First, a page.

Some time later, she began to research the possibility of taking action against those who had drugged and shocked her in hopes of preventing others from similarly becoming victims. She found a newspaper article describing harm caused by electric shock which quoted Jerry Boswell, executive director of the Texas chapter of the Citizens Commission on Human Rights (CCHR), an organization established by the Church of Scientology in 1969 to investigate and expose criminal and abusive practices by psychiatrists. With her father, she contacted Boswell’s office in Austin.
After being informed of Holliday’s situation, Boswell accompanied her to Los Angeles, where they discussed her case with DEA officials investigating the practice of Nomi Fredrick following the overdose deaths of Don Simpson and Steven Ammerman. Holliday was also interviewed by the Los Angeles District Attorney’s Office, the Los Angeles Police Department and Assistant U.S. Attorney Mark Hardiman, who heads the prescription drug probe of Fredrick.
DEA Special Agent Abel Reynoso said, “The investigation is still on course. My people are still looking at it.” According to a source, Holliday’s case is part of the federal probe.
In October 1996, Holliday’s lawsuit was filed against psychiatrists Nomi Fredrick and Timothy Hayes, gynecologist Rodney Francis and St. John’s Hospital for professional negligence and battery. The case has not yet gone to trial.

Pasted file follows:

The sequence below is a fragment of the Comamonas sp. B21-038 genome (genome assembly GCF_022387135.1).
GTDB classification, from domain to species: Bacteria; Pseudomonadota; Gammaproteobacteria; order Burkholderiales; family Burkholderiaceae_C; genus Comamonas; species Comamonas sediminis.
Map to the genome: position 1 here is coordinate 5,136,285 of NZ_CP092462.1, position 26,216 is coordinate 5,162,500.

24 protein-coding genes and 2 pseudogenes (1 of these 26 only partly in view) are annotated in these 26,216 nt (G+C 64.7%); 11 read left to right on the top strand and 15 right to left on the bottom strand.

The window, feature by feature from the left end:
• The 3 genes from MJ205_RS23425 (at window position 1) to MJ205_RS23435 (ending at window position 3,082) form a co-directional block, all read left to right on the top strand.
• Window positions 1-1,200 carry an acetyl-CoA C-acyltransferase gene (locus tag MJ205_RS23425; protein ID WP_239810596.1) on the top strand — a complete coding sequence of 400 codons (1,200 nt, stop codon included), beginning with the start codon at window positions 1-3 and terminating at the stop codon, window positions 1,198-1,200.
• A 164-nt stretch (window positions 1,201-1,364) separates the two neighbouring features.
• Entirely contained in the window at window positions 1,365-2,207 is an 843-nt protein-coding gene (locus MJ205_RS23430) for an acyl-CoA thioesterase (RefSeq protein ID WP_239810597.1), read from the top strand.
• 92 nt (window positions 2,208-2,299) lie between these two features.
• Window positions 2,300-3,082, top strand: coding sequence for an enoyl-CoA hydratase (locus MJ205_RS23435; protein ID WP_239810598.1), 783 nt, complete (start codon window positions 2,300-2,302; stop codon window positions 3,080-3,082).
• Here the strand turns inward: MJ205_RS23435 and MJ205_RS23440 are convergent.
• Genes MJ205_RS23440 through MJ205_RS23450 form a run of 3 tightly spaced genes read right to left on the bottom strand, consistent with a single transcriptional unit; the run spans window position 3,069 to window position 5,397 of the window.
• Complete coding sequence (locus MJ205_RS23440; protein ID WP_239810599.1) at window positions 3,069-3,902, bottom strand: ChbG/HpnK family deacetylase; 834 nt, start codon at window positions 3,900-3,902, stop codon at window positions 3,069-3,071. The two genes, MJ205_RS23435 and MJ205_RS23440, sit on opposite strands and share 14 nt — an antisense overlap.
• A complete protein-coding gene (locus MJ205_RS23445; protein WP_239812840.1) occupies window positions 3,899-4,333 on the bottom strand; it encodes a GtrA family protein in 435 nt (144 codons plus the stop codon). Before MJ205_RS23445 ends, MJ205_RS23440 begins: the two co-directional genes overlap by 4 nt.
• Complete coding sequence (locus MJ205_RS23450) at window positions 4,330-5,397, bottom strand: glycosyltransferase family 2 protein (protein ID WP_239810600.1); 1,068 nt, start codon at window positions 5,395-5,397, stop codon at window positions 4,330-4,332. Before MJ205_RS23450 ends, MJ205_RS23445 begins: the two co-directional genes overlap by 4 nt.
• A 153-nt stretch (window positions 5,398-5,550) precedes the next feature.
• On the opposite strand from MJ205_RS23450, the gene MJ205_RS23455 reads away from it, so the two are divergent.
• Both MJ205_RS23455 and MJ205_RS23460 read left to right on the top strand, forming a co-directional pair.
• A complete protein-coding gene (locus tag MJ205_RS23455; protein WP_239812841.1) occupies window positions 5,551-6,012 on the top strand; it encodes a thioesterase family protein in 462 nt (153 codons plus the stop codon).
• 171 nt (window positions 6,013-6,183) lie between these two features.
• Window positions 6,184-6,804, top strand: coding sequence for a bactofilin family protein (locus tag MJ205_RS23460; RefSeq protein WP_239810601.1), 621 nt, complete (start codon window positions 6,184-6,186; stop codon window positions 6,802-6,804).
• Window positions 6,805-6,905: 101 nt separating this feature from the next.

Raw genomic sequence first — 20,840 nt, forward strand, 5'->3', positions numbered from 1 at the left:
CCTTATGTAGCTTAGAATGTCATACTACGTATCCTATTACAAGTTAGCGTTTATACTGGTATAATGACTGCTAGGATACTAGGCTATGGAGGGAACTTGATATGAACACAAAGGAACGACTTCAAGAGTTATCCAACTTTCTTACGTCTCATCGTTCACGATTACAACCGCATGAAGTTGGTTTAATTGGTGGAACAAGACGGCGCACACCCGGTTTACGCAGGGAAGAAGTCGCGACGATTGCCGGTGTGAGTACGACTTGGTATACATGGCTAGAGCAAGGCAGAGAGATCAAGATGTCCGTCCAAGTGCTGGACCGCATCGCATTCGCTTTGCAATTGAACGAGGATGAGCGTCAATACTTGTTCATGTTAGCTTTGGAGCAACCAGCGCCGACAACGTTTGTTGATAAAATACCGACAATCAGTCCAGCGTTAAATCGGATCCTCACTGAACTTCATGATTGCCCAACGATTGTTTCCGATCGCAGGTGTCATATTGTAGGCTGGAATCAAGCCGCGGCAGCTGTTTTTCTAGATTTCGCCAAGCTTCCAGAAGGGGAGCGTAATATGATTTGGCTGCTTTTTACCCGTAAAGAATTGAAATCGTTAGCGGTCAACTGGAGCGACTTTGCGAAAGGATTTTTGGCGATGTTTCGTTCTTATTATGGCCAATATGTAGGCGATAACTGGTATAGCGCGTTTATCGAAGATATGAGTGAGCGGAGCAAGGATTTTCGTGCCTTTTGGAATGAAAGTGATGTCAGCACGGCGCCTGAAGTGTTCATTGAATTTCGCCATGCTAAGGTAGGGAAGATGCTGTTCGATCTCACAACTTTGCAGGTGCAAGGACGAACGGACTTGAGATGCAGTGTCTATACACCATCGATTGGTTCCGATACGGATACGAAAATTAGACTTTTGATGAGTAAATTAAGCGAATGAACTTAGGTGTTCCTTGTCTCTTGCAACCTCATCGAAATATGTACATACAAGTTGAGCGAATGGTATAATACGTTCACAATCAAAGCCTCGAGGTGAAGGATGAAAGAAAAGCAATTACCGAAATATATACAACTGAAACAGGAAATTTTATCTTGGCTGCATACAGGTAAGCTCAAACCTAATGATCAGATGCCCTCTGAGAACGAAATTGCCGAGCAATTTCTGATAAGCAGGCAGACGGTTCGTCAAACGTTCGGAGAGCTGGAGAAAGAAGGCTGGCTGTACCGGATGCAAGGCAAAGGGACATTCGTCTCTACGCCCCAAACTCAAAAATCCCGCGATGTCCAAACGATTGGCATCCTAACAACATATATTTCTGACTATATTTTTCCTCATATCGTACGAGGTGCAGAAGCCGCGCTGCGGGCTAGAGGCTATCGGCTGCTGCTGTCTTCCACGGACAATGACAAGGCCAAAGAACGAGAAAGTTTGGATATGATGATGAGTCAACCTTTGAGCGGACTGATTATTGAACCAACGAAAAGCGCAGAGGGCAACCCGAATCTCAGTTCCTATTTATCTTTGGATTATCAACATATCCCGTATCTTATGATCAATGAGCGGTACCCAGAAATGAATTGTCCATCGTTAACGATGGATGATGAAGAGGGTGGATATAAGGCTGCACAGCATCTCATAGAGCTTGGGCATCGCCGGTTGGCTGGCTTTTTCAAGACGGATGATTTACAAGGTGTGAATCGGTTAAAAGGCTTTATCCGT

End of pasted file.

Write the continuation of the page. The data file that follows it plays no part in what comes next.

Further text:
Assault with a Deadly Weapon
“It is a clear case of assault and battery, according to the legal definition of those offenses,” said CCHR’s Boswell. “The only difference from the typical assault is that drugs and strong electrical current were used in this case instead of a baseball bat or a lead pipe.”
Eventually, Melissa Holliday received the medical care she needed and obtained some relief from the chronic abdominal and pelvic pains — help which should have come much sooner.
“What they did to me was wrong,” Holliday said. Her father uses a stronger word: “barbaric.” However described, harm in the name of help is betrayal and the crime is compounded when the bottom line appears to be money.
Anyone who has been
similarly victimized, or who knows of someone who has, can contact the Citizens Commission on Human Rights for information and help. Telephone: (323) 467-4242 or (800) 869-2247.
CCHR can also be reached on the Internet at www.cchr.org